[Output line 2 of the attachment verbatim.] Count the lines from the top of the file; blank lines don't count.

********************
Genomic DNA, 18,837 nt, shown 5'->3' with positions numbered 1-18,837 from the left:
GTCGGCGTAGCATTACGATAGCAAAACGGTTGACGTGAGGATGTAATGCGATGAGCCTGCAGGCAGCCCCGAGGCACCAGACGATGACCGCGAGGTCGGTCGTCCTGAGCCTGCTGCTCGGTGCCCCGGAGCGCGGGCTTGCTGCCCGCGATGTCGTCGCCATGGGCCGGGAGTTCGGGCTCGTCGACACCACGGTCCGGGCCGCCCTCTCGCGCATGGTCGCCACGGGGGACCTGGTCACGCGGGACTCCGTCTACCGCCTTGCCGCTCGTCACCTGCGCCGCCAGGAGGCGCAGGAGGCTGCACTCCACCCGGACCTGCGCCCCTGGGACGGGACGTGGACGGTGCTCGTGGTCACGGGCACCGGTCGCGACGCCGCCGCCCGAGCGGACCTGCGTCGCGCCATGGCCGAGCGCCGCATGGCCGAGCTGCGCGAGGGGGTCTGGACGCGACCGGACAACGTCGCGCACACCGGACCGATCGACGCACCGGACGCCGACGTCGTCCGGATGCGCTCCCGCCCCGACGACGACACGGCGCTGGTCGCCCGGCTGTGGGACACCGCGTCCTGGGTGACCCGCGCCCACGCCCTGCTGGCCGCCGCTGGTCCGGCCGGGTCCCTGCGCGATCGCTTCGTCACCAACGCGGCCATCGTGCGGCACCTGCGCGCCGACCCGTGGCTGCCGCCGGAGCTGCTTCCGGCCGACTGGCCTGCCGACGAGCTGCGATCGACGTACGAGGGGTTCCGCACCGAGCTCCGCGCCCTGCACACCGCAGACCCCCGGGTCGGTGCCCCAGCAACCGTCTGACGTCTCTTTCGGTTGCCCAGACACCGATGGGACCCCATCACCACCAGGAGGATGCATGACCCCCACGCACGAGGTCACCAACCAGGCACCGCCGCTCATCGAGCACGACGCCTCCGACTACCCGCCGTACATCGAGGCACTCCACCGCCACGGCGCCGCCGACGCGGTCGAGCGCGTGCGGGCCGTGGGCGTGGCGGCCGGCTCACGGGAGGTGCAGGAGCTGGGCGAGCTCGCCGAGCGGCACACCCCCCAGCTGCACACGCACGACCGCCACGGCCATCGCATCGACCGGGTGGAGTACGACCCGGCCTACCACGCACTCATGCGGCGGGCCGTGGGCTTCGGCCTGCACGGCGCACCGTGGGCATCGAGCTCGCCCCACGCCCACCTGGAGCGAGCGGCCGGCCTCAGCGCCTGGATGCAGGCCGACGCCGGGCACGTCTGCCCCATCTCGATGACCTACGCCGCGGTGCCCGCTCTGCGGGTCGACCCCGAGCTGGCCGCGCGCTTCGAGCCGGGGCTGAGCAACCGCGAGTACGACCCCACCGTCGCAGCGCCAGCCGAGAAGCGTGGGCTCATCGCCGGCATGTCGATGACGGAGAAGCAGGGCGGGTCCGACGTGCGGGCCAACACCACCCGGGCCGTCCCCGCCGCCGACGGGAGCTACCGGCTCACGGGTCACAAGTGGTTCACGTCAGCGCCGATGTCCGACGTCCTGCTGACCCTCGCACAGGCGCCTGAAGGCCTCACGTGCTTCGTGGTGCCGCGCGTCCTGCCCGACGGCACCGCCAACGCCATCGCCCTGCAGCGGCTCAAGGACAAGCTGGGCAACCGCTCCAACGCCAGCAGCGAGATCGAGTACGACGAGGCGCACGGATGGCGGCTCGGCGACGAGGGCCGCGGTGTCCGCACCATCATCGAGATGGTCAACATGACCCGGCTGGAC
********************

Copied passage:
GTCGGCGTAGCATTACGATAGCAAAACGGTTGACGTGAGGATGTAATGCGATGAGCCTGCAGGCAGCCCCGAGGCACCAGACGATGACCGCGAGGTCGGTCGTCCTGAGCCTGCTGCTCGGTGCCCCGGAGCGCGGGCTTGCTGCCCGCGATGTCGTCGCCATGGGCCGGGAGTTCGGGCTCGTCGACACCACGGTCCGGGCCGCCCTCTCGCGCATGGTCGCCACGGGGGACCTGGTCACGCGGGACTCCGTCTACCGCCTTGCCGCTCGTCACCTGCGCCGCCAGGAGGCGCAGGAGGCTGCACTCCACCCGGACCTGCGCCCCTGGGACGGGACGTGGACGGTGCTCGTGGTCACGGGCACCGGTCGCGACGCCGCCGCCCGAGCGGACCTGCGTCGCGCCATGGCCGAGCGCCGCATGGCCGAGCTGCGCGAGGGGGTCTGGACGCGACCGGACAACGTCGCGCACACCGGACCGATCGACGCACCGGACGCCGACGTCGTCCGGATGCGCTCCCGCCCCGACGACGACACGGCGCTGGTCGCCCGGCTGTGGGACACCGCGTCCTGGGTGACCCGCGCCCACGCCCTGCTGGCCGCCGCTGGTCCGGCCGGGTCCCTGCGCGATCGCTTCGTCACCAACGCGGCCATCGTGCGGCACCTGCGCGCCGACCCGTGGCTGCCGCCGGAGCTGCTTCCGGCCGACTGGCCTGCCGACGAGCTGCGATCGACGTACGAGGGGTTCCGCACCGAGCTCCGCGCCCTGCACACCGCAGACCCCCGGGTCGGTGCCCCAGCAACCGTCTGACGTCTCTTTCGGTTGCCCAGACACCGATGGGACCCCATCACCACCAGGAGGATGCATGACCCCCACGCACGAGGTCACCAACCAGGCACCGCCGCTCATCGAGCACGACGCCTCCGACTACCCGCCGTACATCGAGGCACTCCACCGCCACGGCGCCGCCGACGCGGTCGAGCGCGTGCGGGCCGTGGGCGTGGCGGCCGGCTCACGGGAGGTGCAGGAGCTGGGCGAGCTCGCCGAGCGGCACACCCCCCAGCTGCACACGCACGACCGCCACGGCCATCGCATCGACCGGGTGGAGTACGACCCGGCCTACCACGCACTCATGCGGCGGGCCGTGGGCTTCGGCCTGCACGGCGCACCGTGGGCATCGAGCTCGCCCCACGCCCACCTGGAGCGAGCGGCCGGCCTCAGCGCCTGGATGCAGGCCGACGCCGGGCACGTCTGCCCCATCTCGATGACCTACGCCGCGGTGCCCGCTCTGCGGGTCGACCCCGAGCTGGCCGCGCGCTTCGAGCCGGGGCTGAGCAACCGCGAGTACGACCCCACCGTCGCAGCGCCAGCCGAGAAGCGTGGGCTCATCGCCGGCATGTCGATGACGGAGAAGCAGGGCGGGTCCGACGTGCGGGCCAACACCACCCGGGCCGTCCCCGCCGCCGACGGGAGCTACCGGCTCACGGGTCACAAGTGGTTCACGTCAGCGCCGATGTCCGACGTCCTGCTGACCCTCGCACAGGCGCCTGAAGGCCTCACGTGCTTCGTGGTGCCGCGCGTCCTGCCCGACGGCACCGCCAACGCCATCGCCCTGCAGCGGCTCAAGGACAAGCTGGGCAACCGCTCCAACGCCAGCAGCGAGATCGAGTACGACGAGGCGCACGGATGGCGGCTCGGCGACGAGGGCCGCGGTGTCCGCACCATCATCGAGATGGTCAACATGACCCGGCTGGAC